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The most prominent difference between St. Petersburg and Venice has to be the parks along the canal banks. They create bucolic imagery that would be nearly impossible to find in Venice on all but the island of Torcello. 

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Monday, May 21, 2012

Piroshki, Pelmeni, and Borscht, Oh My!

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Living in San Francisco with its large Russian population gave us a distinct advantage when it came to Russian food. There were few surprises and we already had a list of things we wanted to try in the "old country", in order to compare them with what we had tasted at home. First on our list were piroshki, the small fried dough buns filled with meat, mushrooms or potatoes. They were easy to find and as my traveling companion commented on more than one occasion, "I've never met a piroshki I didn't like". Pelmeni were easily number 2 on our list and these meat filled dumplings, served with sour cream, were available just about everywhere. Borscht, the Russian beet soup was also readily available, and served with sour cream. As good as it was, I found myself ordering cream of mushroom soup more often.
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It hadn't occurred to me that it would be impossible to write a restaurant review of Russian restaurants. Since most signs were written in cyrillic with no English translation, and because my keyboard uses Roman letters, I find myself at a loss for words, or at least for names. No matter, there are hundreds of restaurants to choose from and showing you the food should work well enough. The meat as well as mushroom piroshki and porcini mushroom soup were available from a restaurant on Nevsky Prospect that looks like this:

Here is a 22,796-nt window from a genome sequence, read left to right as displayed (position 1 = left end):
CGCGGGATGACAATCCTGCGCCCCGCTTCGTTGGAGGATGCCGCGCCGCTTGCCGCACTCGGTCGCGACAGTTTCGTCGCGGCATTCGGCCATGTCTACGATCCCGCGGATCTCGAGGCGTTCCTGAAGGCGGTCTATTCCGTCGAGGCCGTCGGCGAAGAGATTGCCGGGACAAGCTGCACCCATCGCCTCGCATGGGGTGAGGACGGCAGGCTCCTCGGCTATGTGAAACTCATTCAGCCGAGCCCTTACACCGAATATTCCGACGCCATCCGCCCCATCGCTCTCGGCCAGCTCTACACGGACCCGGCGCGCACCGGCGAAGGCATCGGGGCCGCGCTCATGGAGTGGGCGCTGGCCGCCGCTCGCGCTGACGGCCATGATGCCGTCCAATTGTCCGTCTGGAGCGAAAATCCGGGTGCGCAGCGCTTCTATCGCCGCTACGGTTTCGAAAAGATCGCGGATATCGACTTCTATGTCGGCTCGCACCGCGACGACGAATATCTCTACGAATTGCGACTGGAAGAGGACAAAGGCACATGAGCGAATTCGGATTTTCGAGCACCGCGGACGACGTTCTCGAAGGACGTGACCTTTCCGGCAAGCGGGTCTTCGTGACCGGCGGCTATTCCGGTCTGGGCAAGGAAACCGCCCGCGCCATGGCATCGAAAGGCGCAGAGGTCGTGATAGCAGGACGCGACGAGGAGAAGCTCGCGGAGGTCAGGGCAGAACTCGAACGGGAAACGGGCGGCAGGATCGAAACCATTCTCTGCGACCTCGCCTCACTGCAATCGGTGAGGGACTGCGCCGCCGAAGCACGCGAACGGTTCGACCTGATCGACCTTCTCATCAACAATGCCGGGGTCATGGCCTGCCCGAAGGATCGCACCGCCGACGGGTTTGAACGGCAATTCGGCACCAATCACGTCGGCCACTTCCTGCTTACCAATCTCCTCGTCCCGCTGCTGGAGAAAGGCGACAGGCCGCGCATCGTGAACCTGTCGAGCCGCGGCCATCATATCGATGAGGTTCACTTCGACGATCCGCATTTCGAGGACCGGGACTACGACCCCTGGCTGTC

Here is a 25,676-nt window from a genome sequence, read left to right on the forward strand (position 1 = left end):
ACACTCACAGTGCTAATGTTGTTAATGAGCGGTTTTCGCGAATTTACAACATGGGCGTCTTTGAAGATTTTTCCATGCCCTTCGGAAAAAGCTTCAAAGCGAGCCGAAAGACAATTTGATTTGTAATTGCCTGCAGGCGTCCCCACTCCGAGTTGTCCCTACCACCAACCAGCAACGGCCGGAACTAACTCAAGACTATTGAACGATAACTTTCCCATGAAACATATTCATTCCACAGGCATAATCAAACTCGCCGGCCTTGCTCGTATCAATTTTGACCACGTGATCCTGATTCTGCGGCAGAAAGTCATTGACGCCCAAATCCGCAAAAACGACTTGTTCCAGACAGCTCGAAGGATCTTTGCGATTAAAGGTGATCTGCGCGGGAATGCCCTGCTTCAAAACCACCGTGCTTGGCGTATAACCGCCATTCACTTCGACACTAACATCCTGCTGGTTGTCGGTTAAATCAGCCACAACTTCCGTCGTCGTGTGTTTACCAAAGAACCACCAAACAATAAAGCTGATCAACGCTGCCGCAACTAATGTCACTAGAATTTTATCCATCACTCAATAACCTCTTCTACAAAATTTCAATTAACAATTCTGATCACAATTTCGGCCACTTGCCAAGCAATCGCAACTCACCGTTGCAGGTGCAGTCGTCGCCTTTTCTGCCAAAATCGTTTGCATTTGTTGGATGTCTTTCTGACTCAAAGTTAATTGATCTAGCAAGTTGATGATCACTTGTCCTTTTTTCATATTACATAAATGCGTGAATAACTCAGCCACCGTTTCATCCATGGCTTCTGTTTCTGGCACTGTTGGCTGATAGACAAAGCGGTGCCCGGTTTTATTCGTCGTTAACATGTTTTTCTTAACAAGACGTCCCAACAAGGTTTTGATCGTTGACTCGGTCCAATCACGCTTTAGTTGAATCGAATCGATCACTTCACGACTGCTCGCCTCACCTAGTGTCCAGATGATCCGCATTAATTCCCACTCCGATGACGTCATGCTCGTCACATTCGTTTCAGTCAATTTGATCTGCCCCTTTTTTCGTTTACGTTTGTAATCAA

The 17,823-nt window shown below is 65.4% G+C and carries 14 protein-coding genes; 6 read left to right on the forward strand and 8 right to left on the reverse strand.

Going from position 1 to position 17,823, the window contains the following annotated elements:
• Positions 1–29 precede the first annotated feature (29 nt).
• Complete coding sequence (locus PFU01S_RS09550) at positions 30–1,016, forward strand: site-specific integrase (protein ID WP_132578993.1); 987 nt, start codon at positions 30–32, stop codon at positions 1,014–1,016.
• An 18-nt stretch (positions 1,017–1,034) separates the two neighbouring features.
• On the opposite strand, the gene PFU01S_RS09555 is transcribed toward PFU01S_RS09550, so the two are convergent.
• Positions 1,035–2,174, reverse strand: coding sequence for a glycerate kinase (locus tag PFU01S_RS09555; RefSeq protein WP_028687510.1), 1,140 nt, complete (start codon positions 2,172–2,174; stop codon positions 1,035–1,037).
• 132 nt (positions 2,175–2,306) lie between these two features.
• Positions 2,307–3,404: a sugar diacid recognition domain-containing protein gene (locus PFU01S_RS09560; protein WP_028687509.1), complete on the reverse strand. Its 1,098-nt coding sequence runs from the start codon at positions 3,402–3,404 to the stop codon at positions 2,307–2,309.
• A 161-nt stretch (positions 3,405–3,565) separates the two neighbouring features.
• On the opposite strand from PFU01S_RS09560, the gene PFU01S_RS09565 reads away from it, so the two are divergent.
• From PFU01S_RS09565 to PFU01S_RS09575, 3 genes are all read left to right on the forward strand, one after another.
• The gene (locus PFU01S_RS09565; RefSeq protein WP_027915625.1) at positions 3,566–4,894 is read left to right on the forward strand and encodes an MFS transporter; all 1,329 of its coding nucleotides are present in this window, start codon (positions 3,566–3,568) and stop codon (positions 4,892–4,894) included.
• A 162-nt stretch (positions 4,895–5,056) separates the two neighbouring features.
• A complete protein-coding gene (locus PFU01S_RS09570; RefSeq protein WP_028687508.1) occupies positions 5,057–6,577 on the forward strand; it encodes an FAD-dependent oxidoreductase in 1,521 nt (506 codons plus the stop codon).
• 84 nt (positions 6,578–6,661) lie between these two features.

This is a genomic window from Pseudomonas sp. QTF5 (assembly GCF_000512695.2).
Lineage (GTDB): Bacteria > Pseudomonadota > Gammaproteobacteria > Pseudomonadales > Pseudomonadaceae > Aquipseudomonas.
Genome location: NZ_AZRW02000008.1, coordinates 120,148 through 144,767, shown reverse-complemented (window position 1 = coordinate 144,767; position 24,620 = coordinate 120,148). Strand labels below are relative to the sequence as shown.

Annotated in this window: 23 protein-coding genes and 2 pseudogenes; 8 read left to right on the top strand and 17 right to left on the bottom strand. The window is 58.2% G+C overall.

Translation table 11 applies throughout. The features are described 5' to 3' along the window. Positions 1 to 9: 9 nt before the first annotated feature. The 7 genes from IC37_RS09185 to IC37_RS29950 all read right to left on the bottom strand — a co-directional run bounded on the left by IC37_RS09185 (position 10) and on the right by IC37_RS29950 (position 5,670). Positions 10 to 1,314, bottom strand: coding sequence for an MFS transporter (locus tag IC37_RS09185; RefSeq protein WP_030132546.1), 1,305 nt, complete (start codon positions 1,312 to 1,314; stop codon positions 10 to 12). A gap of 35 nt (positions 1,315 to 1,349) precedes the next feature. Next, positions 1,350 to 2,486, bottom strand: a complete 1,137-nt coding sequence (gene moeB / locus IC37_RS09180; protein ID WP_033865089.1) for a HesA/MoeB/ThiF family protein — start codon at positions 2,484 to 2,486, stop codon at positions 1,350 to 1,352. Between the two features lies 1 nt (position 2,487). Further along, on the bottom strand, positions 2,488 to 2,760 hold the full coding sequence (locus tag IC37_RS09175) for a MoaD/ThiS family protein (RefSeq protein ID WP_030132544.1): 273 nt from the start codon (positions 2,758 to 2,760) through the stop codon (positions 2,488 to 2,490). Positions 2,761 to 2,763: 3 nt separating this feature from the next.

Even though I can't name them, we did find some good Russian beer along with some imports. The Kozel pictured below is actually a Czech beer that I remember trying in Prague. It completely changed my opinion of beer, from something negative to something very positive.
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As you might expect, blini were on the food scene, the one below served with salmon roe and sour cream. The rye bread was impressive and the Russian Salad was a real treat, since I seldom see it at home. The surprise for me was buckwheat groats. Served with butter and mushrooms, they became a filling, vegetarian lunch course, but I also tried them for breakfast at the hotel. I'm not certain that they are normally a breakfast item, because to add to the confusion, our hotel also served macaroni and hot dogs for breakfast.
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Another restaurant on Nevsky Prospect turned out to be our favorite, because the food was so good and unpredictable. It turned out to be a Georgian restaurant and they have earned their reputation for serving the best Russian food available. Here are photos of it and its sign:
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We found it on our last evening in St. Petersburg and it provided a perfect last meal in Russia. First we started with piroshki, then an onion and mushroom salad. Next we ordered a "Russian Pizza" that was remarkable. There was a raw egg on top that our waitress nimbly mixed into the melted cheese with a fork. It was a real production and provided great entertainment along with the best food item of the evening. Lastly we ordered a pork and potato dish similar to a goulash and a lamb "shislak". Russian vodka rounded out the meal. Well, you can't go to Russia and not try the vodka, can you?